Monday, October 06, 2008

Patsy and Polly

I’m back to White House hostesses – my goal is eventually cover them all since they are often overlooked.

Martha Jefferson was long deceased by the time Thomas Jefferson came to office. So Jefferson used his daughters, Patsy and Polly, as well as the wife of his Secretary of State, Dolley Madison (who I hope you all know!) to help with his social activities.

I thought I’d provide a few details on the life of Martha “Patsy” Jefferson Randolph and Maria “Polly” Jefferson Eppes here:

Martha Jefferson Randolph, known as "Patsy" in her youth, was the eldest child of Thomas Jefferson and Martha Wayles Skelton Jefferson. Educated in Philadelphia and Paris during the 1780s, she married her third cousin Thomas Mann Randolph, in 1790. The couple had 11 living children, whom Martha instructed at home. Closely following and supporting her father’s career, Martha served as "first lady" from 1802-3 and 1805-6 in the President’s House, or the White House, earning a reputation for her intellectual abilities. After Jefferson’s retirement, Martha and her children spent their time primarily at Monticello, even while Thomas Mann Randolph served in Richmond as Governor. The financial difficulties of both her father and husband were a continual strain on Martha. After Jefferson’s death in 1826, she was forced to sell Monticello and move to Tufton to live with her eldest son, Thomas Jefferson Randolph. Martha reconciled with her estranged husband shortly before his death in 1828 and lived out the rest of her life with her children in Boston, Washington, D.C., and at her Edgehill estate in Albemarle County. Upon her death, she was buried alongside her husband and father at Monticello.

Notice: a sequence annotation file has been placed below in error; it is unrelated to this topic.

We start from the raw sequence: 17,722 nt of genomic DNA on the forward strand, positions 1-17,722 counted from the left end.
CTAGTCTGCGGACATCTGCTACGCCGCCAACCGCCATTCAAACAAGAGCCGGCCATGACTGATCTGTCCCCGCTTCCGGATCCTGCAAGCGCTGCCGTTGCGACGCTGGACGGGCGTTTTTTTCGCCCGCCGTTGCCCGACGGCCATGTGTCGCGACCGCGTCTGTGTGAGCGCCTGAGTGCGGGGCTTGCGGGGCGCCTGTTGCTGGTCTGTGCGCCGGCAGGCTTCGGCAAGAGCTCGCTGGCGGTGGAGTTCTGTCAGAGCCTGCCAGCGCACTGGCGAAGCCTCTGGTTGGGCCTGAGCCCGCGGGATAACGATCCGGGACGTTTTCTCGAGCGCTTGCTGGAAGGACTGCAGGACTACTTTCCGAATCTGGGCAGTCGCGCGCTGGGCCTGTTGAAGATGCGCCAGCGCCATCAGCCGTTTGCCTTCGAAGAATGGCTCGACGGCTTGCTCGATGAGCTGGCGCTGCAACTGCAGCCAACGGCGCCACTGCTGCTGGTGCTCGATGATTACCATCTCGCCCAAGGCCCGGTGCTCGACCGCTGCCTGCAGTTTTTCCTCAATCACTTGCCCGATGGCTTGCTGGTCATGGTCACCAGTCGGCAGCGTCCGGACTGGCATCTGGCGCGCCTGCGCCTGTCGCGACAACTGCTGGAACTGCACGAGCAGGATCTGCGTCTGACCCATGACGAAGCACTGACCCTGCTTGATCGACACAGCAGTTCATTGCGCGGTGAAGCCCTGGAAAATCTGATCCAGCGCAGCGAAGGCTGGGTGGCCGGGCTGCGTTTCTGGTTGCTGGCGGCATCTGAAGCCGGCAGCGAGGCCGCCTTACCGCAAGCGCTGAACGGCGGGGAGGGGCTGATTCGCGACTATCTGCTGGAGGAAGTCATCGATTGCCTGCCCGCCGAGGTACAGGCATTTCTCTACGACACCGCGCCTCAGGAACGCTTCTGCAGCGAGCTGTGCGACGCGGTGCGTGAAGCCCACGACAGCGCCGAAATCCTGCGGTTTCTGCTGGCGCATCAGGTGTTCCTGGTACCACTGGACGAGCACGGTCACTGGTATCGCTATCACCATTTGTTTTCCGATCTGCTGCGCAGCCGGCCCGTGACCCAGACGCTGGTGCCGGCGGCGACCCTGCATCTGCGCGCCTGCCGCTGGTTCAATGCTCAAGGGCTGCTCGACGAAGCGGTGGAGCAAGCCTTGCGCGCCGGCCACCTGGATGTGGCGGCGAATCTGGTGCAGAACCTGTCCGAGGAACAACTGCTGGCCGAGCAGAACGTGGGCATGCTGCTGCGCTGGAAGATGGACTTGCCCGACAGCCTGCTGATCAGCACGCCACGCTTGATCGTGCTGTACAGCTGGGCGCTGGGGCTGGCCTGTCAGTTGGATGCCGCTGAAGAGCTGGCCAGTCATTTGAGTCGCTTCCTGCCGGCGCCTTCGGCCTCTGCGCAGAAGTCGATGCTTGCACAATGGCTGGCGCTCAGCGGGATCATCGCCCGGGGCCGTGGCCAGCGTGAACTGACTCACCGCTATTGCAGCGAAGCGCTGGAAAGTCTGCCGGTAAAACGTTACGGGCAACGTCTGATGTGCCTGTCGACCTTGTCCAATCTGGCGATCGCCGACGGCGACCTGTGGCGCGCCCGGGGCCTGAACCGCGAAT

Maria Jefferson, called Polly as a child, was the second of the two children of Thomas and Martha Jefferson to survive to adulthood. Following her mother's death in 1782, Maria was sent to stay with her aunt, Elizabeth Wayles Eppes. Polly became very attached to the family at Eppington, and when Jefferson arranged for the eight-year-old to join him and Martha in Paris, she wrote, "I don't want to go to France, I had rather stay with Aunt Eppes." Upon her arrival in England, Polly lived briefly with Abigail and John Adams, who were so charmed by the little girl that Mrs. Adams wrote to Jefferson that "she was the favorite of everyone in the house."
In 1797, Maria married her cousin, John Wayles Eppes, and returned to live at Eppington. Like her mother, Maria suffered from poor health; she died in 1804 at the age of twenty-five.

I hope you enjoyed this little sidebar into the lives of Jefferson's daughters.

1 comment:

Anonymous said...

I had a question as to the other female relatives in Jefferson's life, for instance, did he have a sister?